Octavia Hill's housing dream turns into a nightmare
Today the great and the good will unveil a memorial in Westminster Abbey to commemorate social reformer Octavia Hill, who died 100 years ago. A pioneer thinker and campaigner, she worked to promote the idea of a collective form of property ownership.
Land and buildings of special beauty, she insisted, should be held in trust, on behalf of the nation, inalienably and in perpetuity. This proposal was enshrined in the 1907 National Trust Act.
But Hill did not confine her concerns to aesthetic issues. She saw how private landowners and the demand for profit rode roughshod over places of beauty as well as the lives of millions of workers forced to live in conditions of squalor. With critic John Ruskin, Hill set up social housing schemes to provide homes for some 3,000 tenants in London.
The 20th century was to see the rise of mass municipal housing schemes which constituted an alternative to the commercial market. But today, decent social housing has virtually become a thing of the last century.
The glaring problems that Hill addressed, rather than being resolved, are worsening. The National Housing Federation, which represents housing associations providing accommodation for some five million people, reports that a major housing crisis in England and Wales is set to worsen rapidly.
One in 12 families in England is currently waiting for social housing, while homelessness has risen by 26% over the last two years. Social housing stock has plummeted over the last decades as rents and property prices continue to soar.
The cost of privately renting a home has gone up by 37% over the last five years. The result is that 417,830 families presently depend on housing benefit to help them pay private rents – an increase as the NHF points out – of 86% in only three years.
Rising housing costs have a disastrous impact on the lives of millions of people, especially young families. Incomes have not kept up with housing costs with the result that increasing numbers of people who are in employment need to claim benefits just to keep a roof over their heads.
A market analysis by Oxford Economics shows that social and public house building is dwarfed by the commercial market: 72,876 new homes were built by the private sector, 43,164 by housing associations and a mere 1,830 by local authorities in 2011-12.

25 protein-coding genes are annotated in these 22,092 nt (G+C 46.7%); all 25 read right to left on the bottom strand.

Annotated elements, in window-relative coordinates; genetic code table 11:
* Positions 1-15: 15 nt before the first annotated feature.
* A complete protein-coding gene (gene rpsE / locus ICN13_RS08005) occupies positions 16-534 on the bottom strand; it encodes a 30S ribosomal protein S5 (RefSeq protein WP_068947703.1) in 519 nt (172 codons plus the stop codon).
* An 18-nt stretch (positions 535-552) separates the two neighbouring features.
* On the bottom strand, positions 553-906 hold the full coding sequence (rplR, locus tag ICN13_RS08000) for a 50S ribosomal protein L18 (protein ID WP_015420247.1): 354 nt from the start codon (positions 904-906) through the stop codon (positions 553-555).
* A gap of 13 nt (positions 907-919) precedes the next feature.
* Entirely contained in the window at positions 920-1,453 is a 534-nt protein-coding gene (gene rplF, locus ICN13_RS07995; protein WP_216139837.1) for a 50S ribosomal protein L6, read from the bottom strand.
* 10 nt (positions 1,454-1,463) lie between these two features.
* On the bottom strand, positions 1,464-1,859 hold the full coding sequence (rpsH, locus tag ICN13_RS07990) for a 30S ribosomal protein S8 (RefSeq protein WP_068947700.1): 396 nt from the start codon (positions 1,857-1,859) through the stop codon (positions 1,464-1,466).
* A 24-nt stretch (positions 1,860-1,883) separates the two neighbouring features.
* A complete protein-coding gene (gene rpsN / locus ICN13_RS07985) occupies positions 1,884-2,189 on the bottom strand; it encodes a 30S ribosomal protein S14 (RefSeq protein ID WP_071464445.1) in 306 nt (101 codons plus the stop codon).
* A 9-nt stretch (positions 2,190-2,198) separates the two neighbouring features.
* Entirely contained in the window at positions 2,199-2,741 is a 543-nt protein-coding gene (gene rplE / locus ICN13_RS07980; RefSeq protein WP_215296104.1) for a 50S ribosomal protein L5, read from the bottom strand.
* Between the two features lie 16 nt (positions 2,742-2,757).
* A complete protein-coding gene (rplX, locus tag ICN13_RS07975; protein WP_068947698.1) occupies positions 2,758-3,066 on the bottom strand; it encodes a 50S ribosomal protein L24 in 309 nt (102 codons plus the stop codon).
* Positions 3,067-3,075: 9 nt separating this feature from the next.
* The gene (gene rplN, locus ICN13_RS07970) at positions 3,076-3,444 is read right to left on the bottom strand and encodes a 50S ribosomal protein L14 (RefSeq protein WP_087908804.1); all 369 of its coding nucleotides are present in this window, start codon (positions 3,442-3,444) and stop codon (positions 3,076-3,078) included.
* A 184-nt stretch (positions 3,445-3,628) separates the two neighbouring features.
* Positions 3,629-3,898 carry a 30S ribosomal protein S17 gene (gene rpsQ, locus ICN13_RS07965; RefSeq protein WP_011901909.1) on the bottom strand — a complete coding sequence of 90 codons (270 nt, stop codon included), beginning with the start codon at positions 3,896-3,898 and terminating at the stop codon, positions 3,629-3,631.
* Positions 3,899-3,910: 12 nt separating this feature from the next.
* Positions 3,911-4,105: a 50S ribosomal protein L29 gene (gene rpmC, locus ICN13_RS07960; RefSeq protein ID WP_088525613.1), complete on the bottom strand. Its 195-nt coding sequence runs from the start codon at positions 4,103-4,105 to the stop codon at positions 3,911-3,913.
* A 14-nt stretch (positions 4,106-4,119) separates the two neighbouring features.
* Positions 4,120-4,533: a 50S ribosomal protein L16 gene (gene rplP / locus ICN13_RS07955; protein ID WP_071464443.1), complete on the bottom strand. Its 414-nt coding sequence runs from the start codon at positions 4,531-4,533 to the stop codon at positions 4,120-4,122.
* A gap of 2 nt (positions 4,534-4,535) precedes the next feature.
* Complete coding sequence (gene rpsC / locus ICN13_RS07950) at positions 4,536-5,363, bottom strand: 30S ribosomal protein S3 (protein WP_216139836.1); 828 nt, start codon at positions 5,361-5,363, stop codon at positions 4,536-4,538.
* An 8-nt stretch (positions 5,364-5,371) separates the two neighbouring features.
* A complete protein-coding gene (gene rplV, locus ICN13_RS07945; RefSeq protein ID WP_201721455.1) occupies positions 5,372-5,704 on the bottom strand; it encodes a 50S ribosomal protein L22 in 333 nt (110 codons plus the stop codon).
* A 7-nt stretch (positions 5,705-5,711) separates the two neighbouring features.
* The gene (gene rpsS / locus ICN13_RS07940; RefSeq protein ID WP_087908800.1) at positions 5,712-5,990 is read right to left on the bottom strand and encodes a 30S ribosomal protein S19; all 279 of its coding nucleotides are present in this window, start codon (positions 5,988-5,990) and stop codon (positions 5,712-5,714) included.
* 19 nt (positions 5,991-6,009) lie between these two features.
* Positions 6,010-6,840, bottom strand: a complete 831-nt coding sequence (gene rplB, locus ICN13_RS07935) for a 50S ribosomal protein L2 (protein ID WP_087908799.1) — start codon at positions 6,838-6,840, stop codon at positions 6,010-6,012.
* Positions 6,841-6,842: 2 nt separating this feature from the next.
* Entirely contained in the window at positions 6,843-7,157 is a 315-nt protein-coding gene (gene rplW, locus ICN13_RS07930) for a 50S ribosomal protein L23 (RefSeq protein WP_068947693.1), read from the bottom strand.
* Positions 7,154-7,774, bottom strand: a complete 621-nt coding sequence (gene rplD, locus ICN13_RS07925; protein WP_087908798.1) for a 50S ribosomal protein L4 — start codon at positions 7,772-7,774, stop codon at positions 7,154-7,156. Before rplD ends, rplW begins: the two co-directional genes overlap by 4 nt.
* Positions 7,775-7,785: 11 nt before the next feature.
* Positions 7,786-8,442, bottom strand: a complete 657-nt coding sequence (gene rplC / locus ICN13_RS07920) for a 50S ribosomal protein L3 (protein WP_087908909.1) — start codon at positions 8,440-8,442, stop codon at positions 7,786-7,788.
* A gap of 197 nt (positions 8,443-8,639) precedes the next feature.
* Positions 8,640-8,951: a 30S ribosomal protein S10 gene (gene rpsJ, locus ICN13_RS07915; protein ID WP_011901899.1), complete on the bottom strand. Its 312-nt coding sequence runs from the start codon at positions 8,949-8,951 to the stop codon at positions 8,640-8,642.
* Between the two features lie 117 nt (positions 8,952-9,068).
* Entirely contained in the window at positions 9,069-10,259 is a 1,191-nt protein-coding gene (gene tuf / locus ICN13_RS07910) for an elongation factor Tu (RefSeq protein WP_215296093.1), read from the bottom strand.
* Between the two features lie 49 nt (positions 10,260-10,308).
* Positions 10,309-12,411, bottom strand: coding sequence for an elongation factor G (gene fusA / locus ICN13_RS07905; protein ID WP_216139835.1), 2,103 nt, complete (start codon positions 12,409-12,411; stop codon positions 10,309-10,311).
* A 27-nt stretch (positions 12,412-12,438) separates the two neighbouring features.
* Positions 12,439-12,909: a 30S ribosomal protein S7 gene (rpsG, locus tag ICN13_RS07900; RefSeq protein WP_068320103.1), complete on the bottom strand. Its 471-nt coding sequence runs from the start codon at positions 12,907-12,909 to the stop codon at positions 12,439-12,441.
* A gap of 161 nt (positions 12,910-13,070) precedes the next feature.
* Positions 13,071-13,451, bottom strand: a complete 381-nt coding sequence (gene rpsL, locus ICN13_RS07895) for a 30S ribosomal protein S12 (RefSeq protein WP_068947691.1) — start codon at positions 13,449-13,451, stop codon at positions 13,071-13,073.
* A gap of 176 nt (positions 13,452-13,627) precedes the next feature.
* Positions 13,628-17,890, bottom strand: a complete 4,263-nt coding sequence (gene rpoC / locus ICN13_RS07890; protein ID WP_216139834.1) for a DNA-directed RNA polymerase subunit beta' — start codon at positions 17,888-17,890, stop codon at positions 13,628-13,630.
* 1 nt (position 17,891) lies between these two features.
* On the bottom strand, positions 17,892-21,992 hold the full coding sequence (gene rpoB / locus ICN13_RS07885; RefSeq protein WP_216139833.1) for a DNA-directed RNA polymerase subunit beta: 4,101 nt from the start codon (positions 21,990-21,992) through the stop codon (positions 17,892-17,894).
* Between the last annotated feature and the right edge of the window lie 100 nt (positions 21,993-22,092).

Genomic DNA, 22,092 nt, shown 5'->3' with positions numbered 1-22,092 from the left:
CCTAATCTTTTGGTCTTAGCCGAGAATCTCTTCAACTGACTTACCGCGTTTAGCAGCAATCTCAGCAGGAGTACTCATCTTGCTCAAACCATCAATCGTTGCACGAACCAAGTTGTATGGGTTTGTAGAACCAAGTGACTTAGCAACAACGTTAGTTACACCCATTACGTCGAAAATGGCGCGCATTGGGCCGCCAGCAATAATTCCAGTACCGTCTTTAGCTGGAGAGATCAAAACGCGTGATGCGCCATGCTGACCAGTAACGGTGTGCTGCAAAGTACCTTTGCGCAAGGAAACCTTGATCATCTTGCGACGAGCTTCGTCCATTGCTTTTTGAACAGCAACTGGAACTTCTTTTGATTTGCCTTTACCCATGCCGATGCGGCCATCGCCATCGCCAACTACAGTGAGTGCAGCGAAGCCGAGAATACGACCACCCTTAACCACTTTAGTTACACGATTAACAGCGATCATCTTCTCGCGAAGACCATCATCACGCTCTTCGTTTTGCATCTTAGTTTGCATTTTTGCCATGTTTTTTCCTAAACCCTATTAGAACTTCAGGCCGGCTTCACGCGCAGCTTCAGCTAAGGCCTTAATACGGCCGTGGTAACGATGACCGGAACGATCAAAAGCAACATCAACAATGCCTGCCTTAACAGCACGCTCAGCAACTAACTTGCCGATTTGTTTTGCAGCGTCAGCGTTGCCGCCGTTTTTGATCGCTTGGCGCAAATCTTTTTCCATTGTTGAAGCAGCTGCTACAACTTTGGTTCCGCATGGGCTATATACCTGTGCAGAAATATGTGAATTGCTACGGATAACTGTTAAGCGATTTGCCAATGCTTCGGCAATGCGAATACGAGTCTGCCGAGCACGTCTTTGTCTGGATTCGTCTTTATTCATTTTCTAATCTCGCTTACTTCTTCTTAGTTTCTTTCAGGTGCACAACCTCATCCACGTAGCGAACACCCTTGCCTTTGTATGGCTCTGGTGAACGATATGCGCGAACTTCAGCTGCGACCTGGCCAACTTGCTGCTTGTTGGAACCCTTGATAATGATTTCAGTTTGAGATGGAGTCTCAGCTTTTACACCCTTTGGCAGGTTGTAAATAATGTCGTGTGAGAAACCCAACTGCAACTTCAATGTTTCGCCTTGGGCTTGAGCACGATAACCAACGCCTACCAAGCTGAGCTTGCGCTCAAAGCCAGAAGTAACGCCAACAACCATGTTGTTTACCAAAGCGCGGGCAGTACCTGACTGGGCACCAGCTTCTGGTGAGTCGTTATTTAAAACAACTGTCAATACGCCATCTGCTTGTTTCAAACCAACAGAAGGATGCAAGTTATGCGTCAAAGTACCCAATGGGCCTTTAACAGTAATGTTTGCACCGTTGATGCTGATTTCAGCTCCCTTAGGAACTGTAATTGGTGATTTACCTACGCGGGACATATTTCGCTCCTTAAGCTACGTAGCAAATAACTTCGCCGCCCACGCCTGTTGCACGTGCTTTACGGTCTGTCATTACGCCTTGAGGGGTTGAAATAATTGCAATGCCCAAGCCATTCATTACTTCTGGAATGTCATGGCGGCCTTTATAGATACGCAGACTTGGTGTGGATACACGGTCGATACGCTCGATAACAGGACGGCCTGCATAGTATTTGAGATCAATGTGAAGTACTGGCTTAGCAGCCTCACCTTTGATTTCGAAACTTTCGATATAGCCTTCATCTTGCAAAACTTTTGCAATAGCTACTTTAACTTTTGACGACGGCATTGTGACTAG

The future is equally gloomy. House prices and rents are forecast to show steep increases. Private rents – already unaffordable for many – could be some 27% higher by 2017.
Perhaps the most shocking reality is the contrast between house prices, rents and earnings. London heads the list. The average house price in London in 2011 was a staggering £421,395. For a 75% mortgage you would need an income of £90,299 per year plus a substantial deposit. Not too surprisingly, the lowest house prices are in the North-east – one of the most deprived, high unemployment areas of England.
Amongst other proposals, the NHF calls for the government to release more public land for building by housing associations and to invest in more social housing.
But, is building on brownfield sites what is likely to be low quality housing while huge numbers of properties stand vacant or need upgrading, really the way to go? Such measures can only be sticking plaster on a huge festering wound. A revolutionary housing policy is needed to end the recurring misery of homelessness, overcrowding, soaring rents and exploitative landlords.
The right to affordable housing must be worked for side by side with, as Octavia Hill foresaw, the protection of open spaces for the appreciation of all. The fight for a social right to decent housing will be central to the creation of an Agreement of the People, which will begin in London on November 17.
A World to Win secretary
22 October 2012